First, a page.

This class will cover a wide range of literary movements including sentimentalism, American romanticism, dark romanticism, and naturalism so as to survey American literary productions from 1850 to 1950. Special attention will be given to how each of the movements responds to the social conditions of their time and the literary movements that preceded them. For example, we will ask how does dark romanticism function as a response to American romanticism? What is the philosophy behind naturalism? How can we trace the evolution of American thought through literature? The goal of this course is to increase close reading skills, critical thinking, writing, and to understand literary movements.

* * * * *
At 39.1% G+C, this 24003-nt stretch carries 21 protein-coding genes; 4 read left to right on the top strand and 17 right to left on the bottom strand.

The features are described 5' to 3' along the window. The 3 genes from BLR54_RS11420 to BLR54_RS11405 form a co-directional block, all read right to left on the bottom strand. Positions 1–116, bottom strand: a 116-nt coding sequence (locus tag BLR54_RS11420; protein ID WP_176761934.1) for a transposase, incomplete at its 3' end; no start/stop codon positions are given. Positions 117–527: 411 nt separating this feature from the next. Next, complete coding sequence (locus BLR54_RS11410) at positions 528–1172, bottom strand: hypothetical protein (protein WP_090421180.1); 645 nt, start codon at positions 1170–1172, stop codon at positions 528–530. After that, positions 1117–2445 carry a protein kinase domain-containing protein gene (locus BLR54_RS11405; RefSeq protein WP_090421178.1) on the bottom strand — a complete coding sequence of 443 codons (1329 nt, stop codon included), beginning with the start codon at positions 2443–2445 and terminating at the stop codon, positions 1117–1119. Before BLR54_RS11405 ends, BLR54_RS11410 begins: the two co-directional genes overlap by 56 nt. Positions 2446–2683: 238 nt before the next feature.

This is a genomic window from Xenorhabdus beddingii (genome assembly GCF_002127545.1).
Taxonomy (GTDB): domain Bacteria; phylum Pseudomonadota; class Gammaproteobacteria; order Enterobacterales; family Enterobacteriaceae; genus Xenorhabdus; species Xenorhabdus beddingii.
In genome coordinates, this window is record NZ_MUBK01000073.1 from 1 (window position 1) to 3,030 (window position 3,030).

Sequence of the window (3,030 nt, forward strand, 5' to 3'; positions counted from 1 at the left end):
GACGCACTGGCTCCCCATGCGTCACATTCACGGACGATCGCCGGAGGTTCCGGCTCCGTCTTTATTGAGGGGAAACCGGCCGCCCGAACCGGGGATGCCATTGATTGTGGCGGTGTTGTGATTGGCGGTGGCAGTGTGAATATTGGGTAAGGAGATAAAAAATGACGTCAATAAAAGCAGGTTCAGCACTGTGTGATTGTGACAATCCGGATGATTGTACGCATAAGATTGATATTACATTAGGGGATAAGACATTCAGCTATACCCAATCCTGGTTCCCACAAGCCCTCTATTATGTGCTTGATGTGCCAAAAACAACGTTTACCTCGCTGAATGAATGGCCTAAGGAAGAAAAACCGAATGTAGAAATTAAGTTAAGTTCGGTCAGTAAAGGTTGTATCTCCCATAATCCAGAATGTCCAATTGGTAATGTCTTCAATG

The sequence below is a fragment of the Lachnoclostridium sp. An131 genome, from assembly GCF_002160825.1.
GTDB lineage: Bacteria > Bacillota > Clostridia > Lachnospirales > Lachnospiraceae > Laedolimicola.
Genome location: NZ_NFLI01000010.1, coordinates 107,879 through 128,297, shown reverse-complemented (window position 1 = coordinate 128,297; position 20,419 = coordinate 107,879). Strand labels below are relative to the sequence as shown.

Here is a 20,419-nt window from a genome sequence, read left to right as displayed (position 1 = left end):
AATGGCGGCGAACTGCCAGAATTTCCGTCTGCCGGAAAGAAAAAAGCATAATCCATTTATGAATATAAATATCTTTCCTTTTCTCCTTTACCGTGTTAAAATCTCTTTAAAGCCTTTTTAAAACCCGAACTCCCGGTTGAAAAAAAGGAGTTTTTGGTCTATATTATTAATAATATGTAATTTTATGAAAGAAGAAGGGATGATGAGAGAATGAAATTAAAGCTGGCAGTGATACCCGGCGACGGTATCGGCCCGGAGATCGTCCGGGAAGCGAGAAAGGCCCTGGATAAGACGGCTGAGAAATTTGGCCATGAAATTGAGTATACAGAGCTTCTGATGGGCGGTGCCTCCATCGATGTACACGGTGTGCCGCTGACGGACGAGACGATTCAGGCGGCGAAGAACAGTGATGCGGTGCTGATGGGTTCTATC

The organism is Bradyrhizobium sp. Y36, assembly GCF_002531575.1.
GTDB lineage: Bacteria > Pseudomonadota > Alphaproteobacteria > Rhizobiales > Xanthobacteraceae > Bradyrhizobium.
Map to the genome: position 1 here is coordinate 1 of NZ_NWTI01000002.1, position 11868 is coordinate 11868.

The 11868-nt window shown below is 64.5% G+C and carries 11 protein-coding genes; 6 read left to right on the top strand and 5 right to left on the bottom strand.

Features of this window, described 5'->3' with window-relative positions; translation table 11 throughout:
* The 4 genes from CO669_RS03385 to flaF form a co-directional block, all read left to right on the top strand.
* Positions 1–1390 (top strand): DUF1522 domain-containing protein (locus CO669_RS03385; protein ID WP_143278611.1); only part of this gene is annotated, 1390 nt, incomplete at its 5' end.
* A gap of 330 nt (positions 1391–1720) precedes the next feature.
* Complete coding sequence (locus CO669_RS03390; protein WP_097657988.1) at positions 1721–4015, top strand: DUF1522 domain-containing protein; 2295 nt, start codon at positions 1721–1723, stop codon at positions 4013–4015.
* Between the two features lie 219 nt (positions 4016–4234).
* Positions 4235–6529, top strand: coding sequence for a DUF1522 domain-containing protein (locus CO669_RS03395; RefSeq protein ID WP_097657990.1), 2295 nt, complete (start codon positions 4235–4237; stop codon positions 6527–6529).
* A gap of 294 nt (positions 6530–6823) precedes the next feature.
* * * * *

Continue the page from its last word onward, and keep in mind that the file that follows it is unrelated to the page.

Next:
By the end of this course, students should be able to:
– Read a text critically and actively
– Perform close readings of literary and secondary texts
– Discuss texts in a purposeful, intellectual, and thoughtful manner by exploring the themes, style, patterns and interpretations of a text.
– Understand the relationship between literature and culture through situating texts within their historical and cultural context.
– Write fluently and critically about literary texts
– Trace a topic throughout a wide range of literary, philosophical, and historical texts
– Connect historical topics to our own contemporary moment